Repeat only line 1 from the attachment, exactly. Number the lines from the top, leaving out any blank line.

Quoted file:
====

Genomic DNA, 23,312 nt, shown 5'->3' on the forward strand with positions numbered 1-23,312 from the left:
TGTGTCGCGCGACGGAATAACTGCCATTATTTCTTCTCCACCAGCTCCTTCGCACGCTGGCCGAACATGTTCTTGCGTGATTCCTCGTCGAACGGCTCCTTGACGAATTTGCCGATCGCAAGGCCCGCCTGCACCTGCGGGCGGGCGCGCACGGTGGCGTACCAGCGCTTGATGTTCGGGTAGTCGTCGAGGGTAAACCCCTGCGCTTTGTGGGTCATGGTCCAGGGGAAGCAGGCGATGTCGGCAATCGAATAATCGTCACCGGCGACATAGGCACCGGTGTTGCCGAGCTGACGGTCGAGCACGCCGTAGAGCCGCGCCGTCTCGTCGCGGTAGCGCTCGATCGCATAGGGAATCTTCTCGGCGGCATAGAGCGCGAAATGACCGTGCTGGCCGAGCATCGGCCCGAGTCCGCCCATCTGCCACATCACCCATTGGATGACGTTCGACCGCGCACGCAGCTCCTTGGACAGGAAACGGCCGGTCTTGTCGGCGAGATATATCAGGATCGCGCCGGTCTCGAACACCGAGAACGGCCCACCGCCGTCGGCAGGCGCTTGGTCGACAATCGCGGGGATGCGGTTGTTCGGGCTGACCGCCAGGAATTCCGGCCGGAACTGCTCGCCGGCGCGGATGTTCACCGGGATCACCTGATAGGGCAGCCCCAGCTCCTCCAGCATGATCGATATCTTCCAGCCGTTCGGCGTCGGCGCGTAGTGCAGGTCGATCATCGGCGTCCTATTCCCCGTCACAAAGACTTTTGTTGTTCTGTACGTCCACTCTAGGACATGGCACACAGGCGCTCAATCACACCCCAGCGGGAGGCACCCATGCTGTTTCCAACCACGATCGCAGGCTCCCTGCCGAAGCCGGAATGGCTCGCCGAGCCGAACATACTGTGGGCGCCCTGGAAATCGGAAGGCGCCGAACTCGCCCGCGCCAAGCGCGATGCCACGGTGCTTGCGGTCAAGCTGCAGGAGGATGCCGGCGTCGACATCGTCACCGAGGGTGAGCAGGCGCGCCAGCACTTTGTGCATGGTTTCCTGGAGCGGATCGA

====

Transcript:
Genomic DNA, 23,312 nt, shown 5'->3' on the forward strand with positions numbered 1-23,312 from the left: